Alphabetical Menu
Chronological Menu

Reviews for August 28th, 2020

Bill & Ted Face the Music

Directed by Dean Parisot

      Bill (Alex Winter) and Ted (Keanu Reeves) have still remained friends during their middle age years, but struggle with their music career while playing in their band, Wyld Stallions. They're both married to princesses from Medieval times and look after their daughters,  Billie (Brigette Lundy-Paine) and Thea (Samara Weaving). One day, Kelly (Kristen Schaal) travels from the future to set them on a new mission to save the world by creating a song that will unite the world. They have until 7:17pm to write and perform the song or else the world will end. Meanwhile, The Great Leader (Holland Taylor) sends a robot, Dennis Caleb McCoy (Anthony Carrigan), to try to kill Bill and Ted.

      Bill & Ted Face the Music aims to be outrageously funny, but more of than not, it fails to to elicit any laughter because of the dull, unfocused screenplay by Chris Matheson and Ed Solomon. The first 30 minutes or so are filled with exposition before Bill and Ted's go on their new time-traveling adventure. Once they do set out to save the world in a phone booth that serves as a time machine, you would hope that the film would kick its gear up and become a fun, wildly entertaining, thrilling ride. Think again. The plot feels lazy and uninspired without taking enough narrative risks. Bill and Ted's banter along with their silliness, eventually gets tedious and exhausting, although it's amusing at first because it's a trip down memory lane to the prior Bill & Ted films. Winter and Reeves don't have the same chemistry that they had together in those cult classic films. They seem to be trying too hard to recreate that magic chemistry, but it just ends up being contrived. Kristen Shaal, Samara Weaving and Holland Taylor give amusing performances, but their characters don't have enough time on screen to elevate the film.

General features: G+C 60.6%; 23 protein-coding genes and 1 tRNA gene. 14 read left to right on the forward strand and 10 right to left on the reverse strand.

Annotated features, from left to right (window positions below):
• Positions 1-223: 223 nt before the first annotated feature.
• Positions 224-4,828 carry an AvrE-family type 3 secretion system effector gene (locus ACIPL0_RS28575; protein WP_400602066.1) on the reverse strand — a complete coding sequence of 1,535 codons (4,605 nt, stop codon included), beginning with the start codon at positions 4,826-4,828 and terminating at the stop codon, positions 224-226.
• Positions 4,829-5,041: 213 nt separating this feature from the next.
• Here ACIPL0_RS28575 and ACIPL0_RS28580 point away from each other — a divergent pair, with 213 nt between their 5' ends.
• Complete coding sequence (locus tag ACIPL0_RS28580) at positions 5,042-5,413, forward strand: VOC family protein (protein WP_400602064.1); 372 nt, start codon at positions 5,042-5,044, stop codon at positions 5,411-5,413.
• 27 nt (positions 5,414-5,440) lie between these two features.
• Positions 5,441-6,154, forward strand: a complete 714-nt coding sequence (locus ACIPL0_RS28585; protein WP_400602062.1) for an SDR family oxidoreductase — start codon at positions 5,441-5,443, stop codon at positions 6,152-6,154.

There's too much going on all at once, and very little of the beats actually land. Did I mention that there's also a subplot involving Bill, Ted and their wives going to a couples therapist (Jillian Bell)? Bill and Ted have marriage, career issues and more that plague them, but the film doesn't really care about that. Those are merely padding for Bill and Ted's CGI-filled time-traveling adventure. 90 minutes isn't enough time to flesh out all of the subplots, the characters nor their problems in a satisfying way, so it's no surprise that the third act feels very rushed and disappointing without earning its uplift. If Bill and Ted Face the Music were campier, bolder and funnier, perhaps it would've been a mindless guilty pleasure instead of such a witless, unfunny and underwhelming sequel. Please be sure to stay for a scene after the end credits roll.

Number of times I checked my watch: 3
Released by Orion Pictures.
Opens in select theaters and on PVOD.